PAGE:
Having placenta accreta means that your placenta begins to act like an amoeba. It starts to morph and attach to everything around it. It can attach to your uterus, your cervix, and your bladder. When you give birth, it most likely will not detach. So therefore, the doctors have to cut around where the placenta has attached itself. If the placenta has attached to your womb, cervix, they will have to take those along with the placenta. This creates a life threatening situation where you can bleed out, get sepsis, and die if not properly diagnosed and treated.
 I remember when I got out of the hospital  due to high blood pressure. I was so grateful that I did not have pre-eclampsia. I had pre-eclampsia with my prior children. However; I did have gestational hypertension, gestational diabetes, and now placenta accreta. The doctor said that the best case senerio would be to have a planned cesarean hysterectomy at 36 weeks. The alternative was to risk getting sepsis and possibly dying. I thought, "Thanks Doc. I wonder which door I should to take? Loosing my sex drive and womanhood with a side of crazy or eternal sleep? Decisions. Decisions." I remember being so angry at the doctor. I wondered why the doctor acted like it wasn't a big deal to get a complete hysterectomy.  I said to him, "Doctor, sir, I have no desire to have a hysterectomy. I would like to avoid it, if possible." “Oh. You’re not finished having babies? ” “No. Doc. That is not the case. I am definitely finished having babies. But, how would you like to loose 3/4 of your balls? Sure it still works, partially. However; do you still feel like a FULL man?” Of course, I didn't ask that. But I wanted to. I was adamant.  I did not want to have a hysterectomy. It's my uterus and I wanted to keep it.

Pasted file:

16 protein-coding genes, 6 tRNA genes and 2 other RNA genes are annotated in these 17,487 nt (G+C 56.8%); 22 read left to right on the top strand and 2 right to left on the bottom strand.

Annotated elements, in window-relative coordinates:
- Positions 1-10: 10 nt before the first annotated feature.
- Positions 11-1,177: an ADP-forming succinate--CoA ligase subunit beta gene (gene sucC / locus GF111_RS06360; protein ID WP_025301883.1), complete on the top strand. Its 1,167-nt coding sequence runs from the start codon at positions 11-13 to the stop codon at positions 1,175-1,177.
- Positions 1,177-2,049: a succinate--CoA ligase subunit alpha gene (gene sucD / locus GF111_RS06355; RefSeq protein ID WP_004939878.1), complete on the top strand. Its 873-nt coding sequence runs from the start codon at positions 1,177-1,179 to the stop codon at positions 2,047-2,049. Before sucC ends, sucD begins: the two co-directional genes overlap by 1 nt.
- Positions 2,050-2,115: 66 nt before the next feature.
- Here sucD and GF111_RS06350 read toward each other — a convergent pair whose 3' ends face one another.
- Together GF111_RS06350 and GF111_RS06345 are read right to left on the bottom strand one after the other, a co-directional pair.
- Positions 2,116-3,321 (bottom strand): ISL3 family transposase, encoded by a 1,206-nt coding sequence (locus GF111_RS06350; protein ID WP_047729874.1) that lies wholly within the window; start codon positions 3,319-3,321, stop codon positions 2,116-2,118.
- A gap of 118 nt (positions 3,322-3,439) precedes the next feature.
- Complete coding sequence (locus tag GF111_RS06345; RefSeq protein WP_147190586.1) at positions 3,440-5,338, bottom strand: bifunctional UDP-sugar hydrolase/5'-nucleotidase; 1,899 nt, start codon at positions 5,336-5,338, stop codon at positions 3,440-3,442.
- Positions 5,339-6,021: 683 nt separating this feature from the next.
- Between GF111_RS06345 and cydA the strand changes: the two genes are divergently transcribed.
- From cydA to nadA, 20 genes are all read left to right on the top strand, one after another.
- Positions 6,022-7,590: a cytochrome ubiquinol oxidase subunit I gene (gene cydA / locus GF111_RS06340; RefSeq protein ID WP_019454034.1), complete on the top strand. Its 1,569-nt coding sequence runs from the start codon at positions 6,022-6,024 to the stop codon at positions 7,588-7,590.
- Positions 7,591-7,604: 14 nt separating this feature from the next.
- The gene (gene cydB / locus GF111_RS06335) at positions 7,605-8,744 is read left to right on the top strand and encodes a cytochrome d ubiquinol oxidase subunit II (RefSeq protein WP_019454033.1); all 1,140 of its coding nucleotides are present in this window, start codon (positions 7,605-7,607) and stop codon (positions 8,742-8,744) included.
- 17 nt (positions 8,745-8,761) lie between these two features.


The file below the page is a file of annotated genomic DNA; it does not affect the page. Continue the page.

Lying there upon the operating table, I ponder upon my situation. I have both complete placenta previa and placenta accreta. I am an extremely high risk pregnancy. I and my team of doctors had been planning on a C-section, possible hysterectomy on October 11th, 2013. I am 34 weeks pregnant. I am in a room full of doctors, only two of which I know. I am alone with these doctors. My husband was not allowed to be with me in the operating room. I'm in the middle of an emergency c-section. I'm scared. I concentrate upon the incubator.
 Looking back,  I can not tell this story without including the tale of my other son Sirius. The stress of Sirius' plight caused me to go into preterm labor.  Previous to my emergency c-section, it was discovered that our son Sirius was very sick. His illness had begun the week before.Sirius had been walking on his tippy toes and claiming that his ankle hurt. Yet, he still ran around being a his normal jovial toddler self. This was Monday.
  •  On Tuesday, I took Sirius to daycare, like normal. An hour later, the daycare called me and said that I needed to pick Sirius up. He had not stopped crying and claimed his ankle hurt. I brought him home. My husband and I decided that we would wait to see if his ankle would heal before taking him to the doctor the next day.